Stereotactic Radiosurgery (SRS)

Stereotactic Radiosurgery (SRS) is a type of radiotherapy that allows precise and high dose radiation beams to be delivered to a small, localised area of the body, mostly in the brain to destroy a lesion. It is usually a single dose of treatment but may include up to 5 treatments.

It works like a targeted missile which strikes and destroys the tumor with minimal collateral damage. Unlike open surgery, SRS is relatively painless and non-invasive, and has been used as an effective alternative to surgery or conventional standard fractional radiotherapy for treating small tumours and other selected medical conditions.

 

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What is Stereotactic Radiosurgery (SRS)?

Stereotactic Radiosurgery (SRS) is a type of radiotherapy that allows precise and high dose radiation beams to be delivered to a small, localized area of the body, mostly in the brain to destroy a lesion. It is usually a single dose of treatment but may include up to 5 treatments.
It works like a targeted missile which strikes and destroys the tumor with minimal collateral damage.

Unlike open surgery, SRS is relatively painless and non- invasive, and has been used as an effective alternative to surgery or conventional standard fractionated radiotherapy for treating small tumours and other selected medical conditions.

How does Stereotactic Radiosurgery (SRS) work?

Similar to external beam radiation therapy, radiosurgery is performed using a linear accelerator. It generates a high- energy radiation beam focused precisely on the tumour. The beam is delivered from many different angles, intersecting at the tumour, to deliver the prescribed amount of radiation.

During treatment planning, our clinical team utilizes one or more types of 3-dimensional scans. These can include a CT scan, an MRI and/or a PET scan. Through the use of three-dimensional computer-aided planning and the high degree of immobilization, the treatment can minimize the amount of radiation that passes through healthy brain tissue. Radiosurgery shapes the radiation beam to match the outline of the tumor and includes a very small margin of normal brain to prevent recurrence.

 

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Benefits of Stereotactic Radiosurgery (SRS)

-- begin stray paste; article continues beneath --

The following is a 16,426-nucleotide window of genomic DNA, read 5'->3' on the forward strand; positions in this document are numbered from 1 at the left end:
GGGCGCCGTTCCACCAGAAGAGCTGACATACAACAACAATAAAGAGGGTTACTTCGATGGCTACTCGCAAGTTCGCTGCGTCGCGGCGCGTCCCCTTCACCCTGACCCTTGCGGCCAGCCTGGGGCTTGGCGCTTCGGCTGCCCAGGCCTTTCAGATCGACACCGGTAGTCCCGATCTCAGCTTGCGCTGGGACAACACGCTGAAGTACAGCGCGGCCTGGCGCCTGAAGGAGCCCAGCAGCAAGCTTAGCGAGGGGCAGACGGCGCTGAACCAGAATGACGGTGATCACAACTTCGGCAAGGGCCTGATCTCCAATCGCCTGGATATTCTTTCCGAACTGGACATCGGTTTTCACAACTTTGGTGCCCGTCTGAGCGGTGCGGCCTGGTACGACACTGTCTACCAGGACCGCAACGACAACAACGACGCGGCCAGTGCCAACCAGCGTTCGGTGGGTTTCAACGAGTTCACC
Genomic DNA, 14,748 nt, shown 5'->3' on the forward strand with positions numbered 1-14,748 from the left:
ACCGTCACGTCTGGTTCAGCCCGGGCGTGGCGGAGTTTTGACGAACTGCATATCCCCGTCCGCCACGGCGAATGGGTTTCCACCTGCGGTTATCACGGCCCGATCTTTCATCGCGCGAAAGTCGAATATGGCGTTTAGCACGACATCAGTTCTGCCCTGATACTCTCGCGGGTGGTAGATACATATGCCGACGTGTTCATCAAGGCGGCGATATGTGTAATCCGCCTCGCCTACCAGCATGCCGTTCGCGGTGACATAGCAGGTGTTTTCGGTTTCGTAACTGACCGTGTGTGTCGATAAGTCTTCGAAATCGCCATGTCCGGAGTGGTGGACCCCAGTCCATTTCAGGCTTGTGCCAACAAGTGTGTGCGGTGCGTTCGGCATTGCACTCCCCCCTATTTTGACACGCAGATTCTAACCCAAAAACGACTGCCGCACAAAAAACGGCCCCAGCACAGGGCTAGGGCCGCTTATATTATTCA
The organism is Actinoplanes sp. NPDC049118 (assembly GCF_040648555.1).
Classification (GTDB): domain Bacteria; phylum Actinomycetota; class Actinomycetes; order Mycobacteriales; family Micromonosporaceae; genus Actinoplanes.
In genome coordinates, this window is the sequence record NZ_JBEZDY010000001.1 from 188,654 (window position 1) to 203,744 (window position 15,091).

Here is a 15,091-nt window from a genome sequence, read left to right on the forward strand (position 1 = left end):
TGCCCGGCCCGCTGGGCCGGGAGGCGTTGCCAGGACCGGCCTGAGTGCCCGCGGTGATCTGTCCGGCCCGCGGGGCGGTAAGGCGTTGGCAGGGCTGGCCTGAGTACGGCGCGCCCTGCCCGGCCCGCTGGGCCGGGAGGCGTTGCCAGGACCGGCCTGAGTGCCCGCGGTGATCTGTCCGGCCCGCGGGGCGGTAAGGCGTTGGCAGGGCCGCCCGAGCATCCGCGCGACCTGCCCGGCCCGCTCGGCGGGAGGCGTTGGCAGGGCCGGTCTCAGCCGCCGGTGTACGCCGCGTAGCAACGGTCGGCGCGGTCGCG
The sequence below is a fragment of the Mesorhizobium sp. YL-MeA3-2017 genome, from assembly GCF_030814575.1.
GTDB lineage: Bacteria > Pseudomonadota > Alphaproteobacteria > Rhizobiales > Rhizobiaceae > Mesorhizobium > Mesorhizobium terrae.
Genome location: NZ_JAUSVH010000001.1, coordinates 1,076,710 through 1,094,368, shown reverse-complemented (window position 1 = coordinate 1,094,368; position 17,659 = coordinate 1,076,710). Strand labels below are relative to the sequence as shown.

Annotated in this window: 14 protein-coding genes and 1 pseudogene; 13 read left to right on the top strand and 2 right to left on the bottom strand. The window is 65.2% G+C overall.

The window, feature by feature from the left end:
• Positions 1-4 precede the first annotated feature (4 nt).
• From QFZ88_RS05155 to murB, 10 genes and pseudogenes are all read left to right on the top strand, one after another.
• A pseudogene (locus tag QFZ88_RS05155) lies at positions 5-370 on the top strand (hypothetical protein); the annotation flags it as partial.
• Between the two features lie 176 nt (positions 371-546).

• Delivered in a single session or up to 5 sessions => administered within minutes.
  • Higher therapeutic ratio: Maximum tumour control and minimal side effects.
  • An alternative for elderly and patients who are unfit for surgery due to their medical comorbidities.
  • Treated on an outpatient basis.
  • Resume their usual activities of daily living immediately after treatment.
  • Side effects of the treatment are dependent on the treatment site after consultation with our clinical oncologist.

The Stereotactic Radiosurgery (SRS) Journey

In- person consultation and patient evaluation for treatment suitability.

Customization of immobilization devices e.g. radiosurgery facemask

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Treatment planning imaging scans e.g. CT, MRI, PET.

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Clinical treatment

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Side effects of SRS

Some people have little or no side effects from radiosurgery. Others may have side effects that are usually due to brain edema (swelling) caused by the radiation.

These include:

  • Nausea
  • Vomiting
  • Dizziness
  • Headache

In addition, hair loss in the treated area can be seen two to three weeks following the procedure. However, it is not permanent and regrowth usually begins in three to four months. The scalp may also become temporarily irritated.

It is important to note that the information presented here is basic. If you have any questions about side effects, please contact our clinical oncologist.

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